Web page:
Date: 22 February 2019
A team of researchers at the Royal Free Hospital, London are leading the way in a new UK Breast Cancer trial.
The team recently recruited the first UK patient to the study, which tests the use of an ‘immunotherapy’ drug.
Immunotherapy is a relatively new method of treatment, providing increasingly promising therapy for several types of cancer. In it, drugs are being developed which enable the body’s own immune system to help fight against cancerous cells.
The study, sponsored by the University of Padova and supported by the NIHR, is testing whether a new drug can stop a protein that camouflages cancer from the body’s immune system. The drug aims to work against the protein, allowing the immune system to recognise tumor cells and attack them.
Breast cancer is the most common type of tumor in women and is the leading cause of women’s cancer-related death in Europe. This trial, known as the ‘A BRAVE’ study, is designed to target a rare type of ‘triple negative breast cancer’ (TNBC), a subtype which currently has the poorest outcome for patients.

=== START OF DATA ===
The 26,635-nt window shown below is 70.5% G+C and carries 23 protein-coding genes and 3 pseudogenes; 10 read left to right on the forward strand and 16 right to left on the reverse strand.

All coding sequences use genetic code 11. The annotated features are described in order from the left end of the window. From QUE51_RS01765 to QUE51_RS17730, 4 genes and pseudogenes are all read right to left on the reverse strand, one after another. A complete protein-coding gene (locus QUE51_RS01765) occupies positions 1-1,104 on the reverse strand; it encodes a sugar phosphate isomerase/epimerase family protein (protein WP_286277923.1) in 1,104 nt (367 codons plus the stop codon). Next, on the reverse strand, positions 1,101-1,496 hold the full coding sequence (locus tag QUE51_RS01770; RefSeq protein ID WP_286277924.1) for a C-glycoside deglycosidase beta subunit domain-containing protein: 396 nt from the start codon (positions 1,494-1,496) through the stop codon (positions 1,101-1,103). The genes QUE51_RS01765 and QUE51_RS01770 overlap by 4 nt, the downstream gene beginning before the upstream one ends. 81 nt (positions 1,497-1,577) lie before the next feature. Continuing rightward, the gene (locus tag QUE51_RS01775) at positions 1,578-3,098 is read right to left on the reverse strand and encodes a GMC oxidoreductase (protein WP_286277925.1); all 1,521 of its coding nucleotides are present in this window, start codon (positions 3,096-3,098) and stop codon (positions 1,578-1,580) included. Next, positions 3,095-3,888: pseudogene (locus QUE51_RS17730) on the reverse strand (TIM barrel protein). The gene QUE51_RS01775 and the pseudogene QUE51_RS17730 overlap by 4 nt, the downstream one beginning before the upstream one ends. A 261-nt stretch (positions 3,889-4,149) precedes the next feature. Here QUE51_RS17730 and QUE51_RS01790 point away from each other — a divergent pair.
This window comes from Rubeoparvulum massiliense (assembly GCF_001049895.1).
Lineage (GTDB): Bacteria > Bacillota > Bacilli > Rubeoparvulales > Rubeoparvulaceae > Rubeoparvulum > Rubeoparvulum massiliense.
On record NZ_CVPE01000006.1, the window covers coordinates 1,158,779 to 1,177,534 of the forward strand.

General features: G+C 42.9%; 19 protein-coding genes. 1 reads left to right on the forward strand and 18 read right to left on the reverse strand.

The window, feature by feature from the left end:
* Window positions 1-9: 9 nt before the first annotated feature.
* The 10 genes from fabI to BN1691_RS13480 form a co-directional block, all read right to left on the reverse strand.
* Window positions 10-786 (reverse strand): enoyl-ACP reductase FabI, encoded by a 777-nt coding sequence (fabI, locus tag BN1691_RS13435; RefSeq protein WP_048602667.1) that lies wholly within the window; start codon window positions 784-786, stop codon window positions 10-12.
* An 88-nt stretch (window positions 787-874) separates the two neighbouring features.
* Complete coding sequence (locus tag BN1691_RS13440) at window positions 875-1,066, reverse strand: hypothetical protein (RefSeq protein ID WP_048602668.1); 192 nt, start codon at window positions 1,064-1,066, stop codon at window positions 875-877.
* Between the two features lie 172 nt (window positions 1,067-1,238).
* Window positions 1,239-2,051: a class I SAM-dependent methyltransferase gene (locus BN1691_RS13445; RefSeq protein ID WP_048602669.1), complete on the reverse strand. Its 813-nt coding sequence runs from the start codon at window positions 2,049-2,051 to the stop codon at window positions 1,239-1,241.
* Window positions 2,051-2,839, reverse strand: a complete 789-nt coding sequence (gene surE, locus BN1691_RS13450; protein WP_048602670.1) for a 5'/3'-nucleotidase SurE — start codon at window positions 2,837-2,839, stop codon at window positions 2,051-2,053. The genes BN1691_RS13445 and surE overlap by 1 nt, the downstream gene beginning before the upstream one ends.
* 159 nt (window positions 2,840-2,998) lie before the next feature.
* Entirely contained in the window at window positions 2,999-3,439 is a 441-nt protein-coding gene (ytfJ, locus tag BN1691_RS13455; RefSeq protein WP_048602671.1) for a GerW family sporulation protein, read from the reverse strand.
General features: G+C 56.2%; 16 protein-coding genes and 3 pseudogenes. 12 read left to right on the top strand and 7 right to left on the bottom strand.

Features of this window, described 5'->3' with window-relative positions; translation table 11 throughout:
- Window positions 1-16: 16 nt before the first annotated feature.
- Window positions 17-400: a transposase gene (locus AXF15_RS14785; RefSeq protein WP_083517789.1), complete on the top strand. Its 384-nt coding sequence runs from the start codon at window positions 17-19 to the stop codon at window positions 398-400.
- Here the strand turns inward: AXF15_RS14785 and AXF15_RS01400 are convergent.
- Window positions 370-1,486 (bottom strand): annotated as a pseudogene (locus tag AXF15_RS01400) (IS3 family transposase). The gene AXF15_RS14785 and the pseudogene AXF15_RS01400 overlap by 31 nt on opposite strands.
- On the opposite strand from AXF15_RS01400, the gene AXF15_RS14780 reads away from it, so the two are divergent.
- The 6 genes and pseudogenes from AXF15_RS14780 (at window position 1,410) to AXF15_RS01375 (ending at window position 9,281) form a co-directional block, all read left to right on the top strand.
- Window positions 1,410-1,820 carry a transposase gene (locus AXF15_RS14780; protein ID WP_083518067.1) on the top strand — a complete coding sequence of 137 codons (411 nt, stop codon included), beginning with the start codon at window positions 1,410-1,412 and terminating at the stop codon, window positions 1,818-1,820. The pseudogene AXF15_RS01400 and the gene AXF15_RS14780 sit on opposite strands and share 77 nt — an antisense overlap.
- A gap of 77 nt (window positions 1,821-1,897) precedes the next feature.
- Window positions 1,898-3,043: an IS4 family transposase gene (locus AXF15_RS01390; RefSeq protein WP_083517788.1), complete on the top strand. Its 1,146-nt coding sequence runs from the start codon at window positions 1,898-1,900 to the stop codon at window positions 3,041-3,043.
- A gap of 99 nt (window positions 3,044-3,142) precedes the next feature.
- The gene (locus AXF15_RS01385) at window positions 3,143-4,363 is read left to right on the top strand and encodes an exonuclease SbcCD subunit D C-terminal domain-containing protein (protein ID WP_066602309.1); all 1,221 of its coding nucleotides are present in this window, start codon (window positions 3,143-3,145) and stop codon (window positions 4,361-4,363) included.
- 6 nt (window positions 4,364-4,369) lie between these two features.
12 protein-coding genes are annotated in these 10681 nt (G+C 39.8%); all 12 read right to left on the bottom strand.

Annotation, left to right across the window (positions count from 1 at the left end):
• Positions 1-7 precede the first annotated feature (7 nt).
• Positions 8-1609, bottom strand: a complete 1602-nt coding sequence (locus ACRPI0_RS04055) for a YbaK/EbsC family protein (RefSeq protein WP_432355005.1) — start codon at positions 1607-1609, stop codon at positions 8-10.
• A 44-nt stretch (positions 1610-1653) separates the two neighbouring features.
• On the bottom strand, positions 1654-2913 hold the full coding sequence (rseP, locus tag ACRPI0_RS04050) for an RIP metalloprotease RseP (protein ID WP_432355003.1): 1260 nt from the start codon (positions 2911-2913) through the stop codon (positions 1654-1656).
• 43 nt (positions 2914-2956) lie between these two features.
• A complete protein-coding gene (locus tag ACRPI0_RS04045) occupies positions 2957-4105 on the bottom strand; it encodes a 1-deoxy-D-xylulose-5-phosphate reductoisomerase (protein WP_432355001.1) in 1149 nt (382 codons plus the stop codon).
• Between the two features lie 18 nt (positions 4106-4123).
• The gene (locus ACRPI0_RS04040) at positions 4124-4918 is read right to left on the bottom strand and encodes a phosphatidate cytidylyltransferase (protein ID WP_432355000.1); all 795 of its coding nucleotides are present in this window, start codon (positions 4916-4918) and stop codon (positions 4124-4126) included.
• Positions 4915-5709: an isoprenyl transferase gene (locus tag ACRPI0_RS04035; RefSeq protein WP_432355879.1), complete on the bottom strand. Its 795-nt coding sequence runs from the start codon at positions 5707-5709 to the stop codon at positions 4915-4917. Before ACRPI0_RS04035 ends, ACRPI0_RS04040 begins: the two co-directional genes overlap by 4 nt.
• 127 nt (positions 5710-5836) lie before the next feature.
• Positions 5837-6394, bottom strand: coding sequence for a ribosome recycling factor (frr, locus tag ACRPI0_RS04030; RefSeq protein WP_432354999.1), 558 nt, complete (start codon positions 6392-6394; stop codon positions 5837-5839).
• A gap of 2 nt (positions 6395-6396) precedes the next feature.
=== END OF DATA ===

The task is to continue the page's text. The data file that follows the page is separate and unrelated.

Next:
Patients taking part in the study have already received the standard treatments of surgery and chemotherapy but have features associated with a higher risk of reoccurrence.
The study aims to recruit 335 patients in total, assessing whether taking the drug for one year will improve survival for patients.
Speaking about her hopes for the research, Principle Investigator, Dr Judy King said:
“TNBC remains the most challenging breast cancer subtype to treat. Patients with residual disease present in the breast or lymph nodes after completing primary chemotherapy are at high risk of relapse.
The first positive trial of immunotherapy in metastatic TNBC was recently reported at the European Society for Medical Oncology and the A BRAVE study aims to build on this success.
Immunotherapy after surgery has already become standard of care for other cancers such as melanoma, and the hope is that TNBC will one day follow suit.”
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